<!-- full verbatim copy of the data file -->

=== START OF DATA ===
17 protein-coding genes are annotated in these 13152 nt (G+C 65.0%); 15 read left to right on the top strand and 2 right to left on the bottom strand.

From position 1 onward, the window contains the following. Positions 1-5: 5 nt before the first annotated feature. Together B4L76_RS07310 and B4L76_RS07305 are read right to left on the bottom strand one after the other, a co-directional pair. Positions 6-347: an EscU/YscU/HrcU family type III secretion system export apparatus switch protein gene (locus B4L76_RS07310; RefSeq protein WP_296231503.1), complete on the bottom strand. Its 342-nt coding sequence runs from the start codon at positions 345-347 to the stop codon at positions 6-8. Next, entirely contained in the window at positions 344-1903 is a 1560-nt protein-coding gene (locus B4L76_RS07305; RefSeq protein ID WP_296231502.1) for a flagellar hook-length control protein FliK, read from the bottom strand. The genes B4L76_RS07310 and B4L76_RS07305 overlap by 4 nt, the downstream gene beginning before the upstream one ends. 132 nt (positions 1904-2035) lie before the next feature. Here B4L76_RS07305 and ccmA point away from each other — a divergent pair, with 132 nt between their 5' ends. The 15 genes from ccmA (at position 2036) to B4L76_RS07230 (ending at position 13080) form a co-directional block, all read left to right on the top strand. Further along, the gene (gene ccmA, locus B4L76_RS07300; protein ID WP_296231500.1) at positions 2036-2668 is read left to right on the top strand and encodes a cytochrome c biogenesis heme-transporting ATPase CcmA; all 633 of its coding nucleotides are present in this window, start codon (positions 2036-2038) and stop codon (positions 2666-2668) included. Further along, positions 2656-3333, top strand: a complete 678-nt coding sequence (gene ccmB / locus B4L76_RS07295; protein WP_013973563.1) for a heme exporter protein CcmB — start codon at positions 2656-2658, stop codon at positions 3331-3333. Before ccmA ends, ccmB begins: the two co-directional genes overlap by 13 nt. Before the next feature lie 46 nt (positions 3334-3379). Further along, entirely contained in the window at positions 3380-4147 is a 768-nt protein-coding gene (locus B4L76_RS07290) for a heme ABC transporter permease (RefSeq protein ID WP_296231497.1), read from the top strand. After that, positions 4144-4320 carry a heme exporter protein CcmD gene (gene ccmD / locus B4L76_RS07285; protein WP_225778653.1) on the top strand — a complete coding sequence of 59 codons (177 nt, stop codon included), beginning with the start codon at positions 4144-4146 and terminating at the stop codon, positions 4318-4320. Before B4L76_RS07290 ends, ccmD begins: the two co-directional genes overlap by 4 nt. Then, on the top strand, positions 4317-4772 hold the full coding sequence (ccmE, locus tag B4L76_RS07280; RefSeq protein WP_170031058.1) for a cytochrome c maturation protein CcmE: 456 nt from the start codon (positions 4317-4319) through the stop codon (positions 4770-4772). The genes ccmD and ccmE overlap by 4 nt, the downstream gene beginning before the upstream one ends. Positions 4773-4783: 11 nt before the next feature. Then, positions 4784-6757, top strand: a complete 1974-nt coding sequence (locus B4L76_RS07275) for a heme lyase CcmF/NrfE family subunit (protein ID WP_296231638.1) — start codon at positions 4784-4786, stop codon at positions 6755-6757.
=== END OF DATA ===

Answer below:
17 protein-coding genes are annotated in these 13152 nt (G+C 65.0%); 15 read left to right on the top strand and 2 right to left on the bottom strand.

From position 1 onward, the window contains the following. Positions 1-5: 5 nt before the first annotated feature. Together B4L76_RS07310 and B4L76_RS07305 are read right to left on the bottom strand one after the other, a co-directional pair. Positions 6-347: an EscU/YscU/HrcU family type III secretion system export apparatus switch protein gene (locus B4L76_RS07310; RefSeq protein WP_296231503.1), complete on the bottom strand. Its 342-nt coding sequence runs from the start codon at positions 345-347 to the stop codon at positions 6-8. Next, entirely contained in the window at positions 344-1903 is a 1560-nt protein-coding gene (locus B4L76_RS07305; RefSeq protein ID WP_296231502.1) for a flagellar hook-length control protein FliK, read from the bottom strand. The genes B4L76_RS07310 and B4L76_RS07305 overlap by 4 nt, the downstream gene beginning before the upstream one ends. 132 nt (positions 1904-2035) lie before the next feature. Here B4L76_RS07305 and ccmA point away from each other — a divergent pair, with 132 nt between their 5' ends. The 15 genes from ccmA (at position 2036) to B4L76_RS07230 (ending at position 13080) form a co-directional block, all read left to right on the top strand. Further along, the gene (gene ccmA, locus B4L76_RS07300; protein ID WP_296231500.1) at positions 2036-2668 is read left to right on the top strand and encodes a cytochrome c biogenesis heme-transporting ATPase CcmA; all 633 of its coding nucleotides are present in this window, start codon (positions 2036-2038) and stop codon (positions 2666-2668) included. Further along, positions 2656-3333, top strand: a complete 678-nt coding sequence (gene ccmB / locus B4L76_RS07295; protein WP_013973563.1) for a heme exporter protein CcmB — start codon at positions 2656-2658, stop codon at positions 3331-3333. Before ccmA ends, ccmB begins: the two co-directional genes overlap by 13 nt. Before the next feature lie 46 nt (positions 3334-3379). Further along, entirely contained in the window at positions 3380-4147 is a 768-nt protein-coding gene (locus B4L76_RS07290) for a heme ABC transporter permease (RefSeq protein ID WP_296231497.1), read from the top strand. After that, positions 4144-4320 carry a heme exporter protein CcmD gene (gene ccmD / locus B4L76_RS07285; protein WP_225778653.1) on the top strand — a complete coding sequence of 59 codons (177 nt, stop codon included), beginning with the start codon at positions 4144-4146 and terminating at the stop codon, positions 4318-4320. Before B4L76_RS07290 ends, ccmD begins: the two co-directional genes overlap by 4 nt. Then, on the top strand, positions 4317-4772 hold the full coding sequence (ccmE, locus tag B4L76_RS07280; RefSeq protein WP_170031058.1) for a cytochrome c maturation protein CcmE: 456 nt from the start codon (positions 4317-4319) through the stop codon (positions 4770-4772). The genes ccmD and ccmE overlap by 4 nt, the downstream gene beginning before the upstream one ends. Positions 4773-4783: 11 nt before the next feature. Then, positions 4784-6757, top strand: a complete 1974-nt coding sequence (locus B4L76_RS07275) for a heme lyase CcmF/NrfE family subunit (protein ID WP_296231638.1) — start codon at positions 4784-4786, stop codon at positions 6755-6757.